While the television you watch blares out demands that you buy $145 sneakers and individually wrapped mesquite-flavored cheese curls, the television I watch employs the spaces between shows to impart pearls of wisdom like these. And it has no commercials. It's not public television; it airs popular shows like NYPD Blue and Star Trek Voyager, and major sporting events. What I watch is the American Forces Network -- military television.
I'm watching military television because my family has moved temporarily to Brussels, where my wife, a U.S. diplomat, is doing refugee work in conjunction with the European Union. NATO headquarters is in Brussels, and as a result a transmitter for AFN sits near the Brussels airport. Generally, special equipment is required to pick up the AFN signal. Many soldiers are quite knowledgeable about antennas, so I hired one to install AFN reception in the house my family now occupies. Immediately I became a convert to the military approach to television.
The American Forces Network began in 1943, and it or another military broadcast affiliate is now received almost everywhere in the world that U.S. soldiers and their families are stationed -- at the moment, some 156 countries. In the early years the network was focused mainly on American encampments in Germany and Belgium. But, using satellites, AFN now makes itself available to almost every U.S. detachment in Europe, even during field operations such as the deployments to Bosnia and Hungary. When the initial C-130 of the U.S.-led peacekeeping force landed at Tuzla airfield, in December of 1995, CNN correspondents waiting there recorded with great bemusement that the first Humvee to roll off the transport held not high-tech weapons but AFN downlink hardware. By January enough equipment was in place that most U.S. soldiers in Bosnia could watch the Super Bowl live (albeit the kickoff was at 1:00 A.M. local time).
AFN television currently airs most of the top American shows, professional and college football and basketball, the Olympics and other special events, all three network evening newscasts (shown in succession, making for easy case studies in the programs' news choices), and Nightline. The AFN radio system, also commercial-free, supplies live sports, AP network news, Rush Limbaugh (say what you will about his fat-idiot status, what other country is secure enough about free speech to beam to its troops a commentator who regularly denounces the Commander in Chief?), and National Public Radio's excellent Morning Edition. Offerings change as the popularity of shows changes in the United States. Essentially the programming is a compendium of the highlights of the American electronic media.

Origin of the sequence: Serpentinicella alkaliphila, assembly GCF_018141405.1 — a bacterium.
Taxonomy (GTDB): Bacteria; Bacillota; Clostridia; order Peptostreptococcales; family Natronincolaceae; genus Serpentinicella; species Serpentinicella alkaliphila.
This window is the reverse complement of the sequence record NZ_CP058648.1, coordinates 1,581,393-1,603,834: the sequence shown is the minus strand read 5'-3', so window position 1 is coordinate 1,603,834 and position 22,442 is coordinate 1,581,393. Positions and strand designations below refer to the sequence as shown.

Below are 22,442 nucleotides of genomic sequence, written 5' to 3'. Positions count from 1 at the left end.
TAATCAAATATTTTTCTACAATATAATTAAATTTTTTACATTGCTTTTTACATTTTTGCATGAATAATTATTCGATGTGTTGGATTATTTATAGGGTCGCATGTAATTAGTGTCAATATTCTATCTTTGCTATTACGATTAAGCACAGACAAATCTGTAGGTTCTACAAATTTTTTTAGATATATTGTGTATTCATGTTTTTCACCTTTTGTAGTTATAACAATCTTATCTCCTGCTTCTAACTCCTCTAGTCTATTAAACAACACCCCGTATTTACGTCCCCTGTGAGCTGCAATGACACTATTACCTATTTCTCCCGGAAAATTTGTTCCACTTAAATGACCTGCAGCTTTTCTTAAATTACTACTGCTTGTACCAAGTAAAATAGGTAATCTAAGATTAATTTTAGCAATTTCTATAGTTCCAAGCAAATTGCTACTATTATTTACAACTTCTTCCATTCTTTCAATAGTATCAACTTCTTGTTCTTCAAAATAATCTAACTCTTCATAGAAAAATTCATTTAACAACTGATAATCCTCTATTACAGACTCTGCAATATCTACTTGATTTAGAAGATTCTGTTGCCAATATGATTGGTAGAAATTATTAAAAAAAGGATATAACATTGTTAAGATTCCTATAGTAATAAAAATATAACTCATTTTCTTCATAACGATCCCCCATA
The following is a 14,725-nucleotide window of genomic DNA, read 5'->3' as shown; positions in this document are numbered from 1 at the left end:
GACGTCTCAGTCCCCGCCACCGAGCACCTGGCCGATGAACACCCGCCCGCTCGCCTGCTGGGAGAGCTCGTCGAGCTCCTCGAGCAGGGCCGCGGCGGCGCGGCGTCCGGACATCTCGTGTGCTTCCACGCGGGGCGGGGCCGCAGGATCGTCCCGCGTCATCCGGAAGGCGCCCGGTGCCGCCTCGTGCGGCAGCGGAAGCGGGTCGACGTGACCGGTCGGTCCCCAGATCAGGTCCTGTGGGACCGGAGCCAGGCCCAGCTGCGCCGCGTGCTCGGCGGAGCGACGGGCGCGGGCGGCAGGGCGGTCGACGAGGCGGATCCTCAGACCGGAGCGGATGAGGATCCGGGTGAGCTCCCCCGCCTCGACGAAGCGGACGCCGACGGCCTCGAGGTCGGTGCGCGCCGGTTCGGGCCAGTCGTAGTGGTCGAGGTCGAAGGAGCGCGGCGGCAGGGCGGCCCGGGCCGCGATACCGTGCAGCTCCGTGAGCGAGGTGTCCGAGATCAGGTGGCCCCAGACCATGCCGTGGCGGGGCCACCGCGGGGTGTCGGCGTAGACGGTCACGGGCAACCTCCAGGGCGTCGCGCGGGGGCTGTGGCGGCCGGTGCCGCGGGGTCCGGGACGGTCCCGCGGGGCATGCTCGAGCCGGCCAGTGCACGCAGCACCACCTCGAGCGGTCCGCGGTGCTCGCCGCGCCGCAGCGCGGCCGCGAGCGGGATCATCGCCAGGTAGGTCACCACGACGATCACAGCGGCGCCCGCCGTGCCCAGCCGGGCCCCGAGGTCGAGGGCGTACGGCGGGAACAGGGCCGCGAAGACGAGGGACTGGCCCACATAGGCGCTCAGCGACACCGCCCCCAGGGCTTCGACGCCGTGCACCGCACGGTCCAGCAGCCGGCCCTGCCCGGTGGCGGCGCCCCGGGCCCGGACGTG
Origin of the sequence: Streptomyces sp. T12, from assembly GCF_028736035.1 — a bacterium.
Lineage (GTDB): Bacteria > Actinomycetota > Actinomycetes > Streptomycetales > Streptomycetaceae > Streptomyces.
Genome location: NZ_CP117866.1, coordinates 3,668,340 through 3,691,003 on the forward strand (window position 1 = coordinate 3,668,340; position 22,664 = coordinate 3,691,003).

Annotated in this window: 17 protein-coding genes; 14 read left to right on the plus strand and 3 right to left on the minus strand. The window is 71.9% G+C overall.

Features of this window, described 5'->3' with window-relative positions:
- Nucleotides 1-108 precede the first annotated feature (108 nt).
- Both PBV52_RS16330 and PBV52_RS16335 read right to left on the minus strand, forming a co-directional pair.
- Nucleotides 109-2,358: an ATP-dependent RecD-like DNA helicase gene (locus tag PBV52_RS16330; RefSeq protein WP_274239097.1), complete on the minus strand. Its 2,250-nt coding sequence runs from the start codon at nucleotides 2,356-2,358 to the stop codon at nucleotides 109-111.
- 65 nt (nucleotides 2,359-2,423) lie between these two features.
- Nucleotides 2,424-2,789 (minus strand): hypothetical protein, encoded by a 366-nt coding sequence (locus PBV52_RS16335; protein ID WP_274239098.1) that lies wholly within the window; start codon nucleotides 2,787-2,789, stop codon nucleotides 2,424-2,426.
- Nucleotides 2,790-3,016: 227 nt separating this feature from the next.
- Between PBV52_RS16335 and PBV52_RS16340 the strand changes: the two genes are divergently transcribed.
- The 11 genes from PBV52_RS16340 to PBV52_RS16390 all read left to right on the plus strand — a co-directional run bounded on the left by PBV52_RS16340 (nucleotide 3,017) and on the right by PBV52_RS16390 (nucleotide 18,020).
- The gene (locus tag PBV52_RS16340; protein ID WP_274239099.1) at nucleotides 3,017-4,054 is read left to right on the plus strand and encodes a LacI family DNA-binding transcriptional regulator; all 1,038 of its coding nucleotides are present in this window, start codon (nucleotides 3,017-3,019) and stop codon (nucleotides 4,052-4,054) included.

Best is AFN's own little world of wonderfully corny public-interest spots in the spaces where commercials normally would be. During a time-out in an NBA game, for example, the screen may dissolve to two actors standing by a car, discussing in deadly earnest the proper inflation of tires. Or a wife may be reminding a husband departing for work about that statistic on heat loss from the head: soldiers spend a lot of time outdoors. Or a spot on nutrition may show cartoon drawings of bad stuff -- a tub labeled "bacon fat," one labeled "lard," a stick of butter -- followed by a cartoon duck describing the virtues of olive oil. The stick of butter alone makes the spot more daring than the purposely vague public-service announcements that are seen on commercial TV, because none of the networks would risk provoking the wrath of the dairy lobby -- or of any other advertiser's lobby, for that matter. AFN is television with your mother in charge.
One recent AFN spot begins with a delightfully amateurish staging of a soldier's abandoning an old junker car in the woods. Do you think he's going to get away with that? MPs arrive and inspect the auto as seriously as if it were the DNA evidence in the O. J. Simpson trial. The MPs knock on the door of the culprit's barracks, and he is hugely embarrassed in front of his friends as a voice-over discusses taking responsibility for one's actions. There is nothing remotely slick about this interlude -- a charming change from the relentless electronic legerdemain of American network TV.
These spots and the civics lessons and various snippets that AFN puts in place of commercials have the throwback appeal of things you saw in junior high. Actors dressed as Thomas Edison, Thomas Jefferson, Paul Revere, and others give little spiels on American history. "Guess That State" is a recurrent favorite -- an announcer starts with hard clues and moves to easy ones as scenes from a state are shown. Various spots meander over such subjects as the invention of neon lighting, the culture of the bayou, how potato chips are manufactured, how the Great Lakes were named, the many reasons to visit Hungary. One recent AFN noncommercial simply showed old snapshots of Portland, Oregon, from 1917, while period music played. Another offered artsy photography (provided by the Sierra Club) of forests in the rain, accompanied by classical music.
AFN spots can be short courses in military history. Tactical use of terrain in the Mexican War was the subject of one recent spot, women's roles in manufacturing Second World War fighter aircraft of another. A spot may extol "forcing the confrontation" at Leyte Gulf, or demonstrate the ten-person crew that was required to fire the standard field piece in the Civil War. The exploits of recipients of important medals are often enacted, with an emphasis on minority medal winners. AFN's military-history segments make no apology for what an army is or what it does: the Vietcong or the Sandinistas are called "the enemy," and killing the other guy first is depicted as the mission. One mini-docudrama about a Medal of Honor winner from the Korean War shows a soldier throwing a grenade into a machine-gun emplacement and then rushing up to finish off the wounded Chinese soldiers. Though the cinematography of this spot is rudimentary (there's no fake blood, and the actors seem to have rehearsed only briefly), such a forthright depiction of the horribleness of war struck me as more chilling than most contemporary graphic gore.